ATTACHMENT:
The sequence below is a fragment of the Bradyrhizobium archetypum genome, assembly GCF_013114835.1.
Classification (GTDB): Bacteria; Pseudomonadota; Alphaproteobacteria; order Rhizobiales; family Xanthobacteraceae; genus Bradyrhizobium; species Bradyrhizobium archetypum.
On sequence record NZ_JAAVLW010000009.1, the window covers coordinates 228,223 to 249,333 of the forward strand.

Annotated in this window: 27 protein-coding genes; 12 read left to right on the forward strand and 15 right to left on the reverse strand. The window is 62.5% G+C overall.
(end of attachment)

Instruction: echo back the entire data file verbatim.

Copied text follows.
The sequence below is a fragment of the Bradyrhizobium archetypum genome, assembly GCF_013114835.1.
Classification (GTDB): Bacteria; Pseudomonadota; Alphaproteobacteria; order Rhizobiales; family Xanthobacteraceae; genus Bradyrhizobium; species Bradyrhizobium archetypum.
On sequence record NZ_JAAVLW010000009.1, the window covers coordinates 228,223 to 249,333 of the forward strand.

Annotated in this window: 27 protein-coding genes; 12 read left to right on the forward strand and 15 right to left on the reverse strand. The window is 62.5% G+C overall.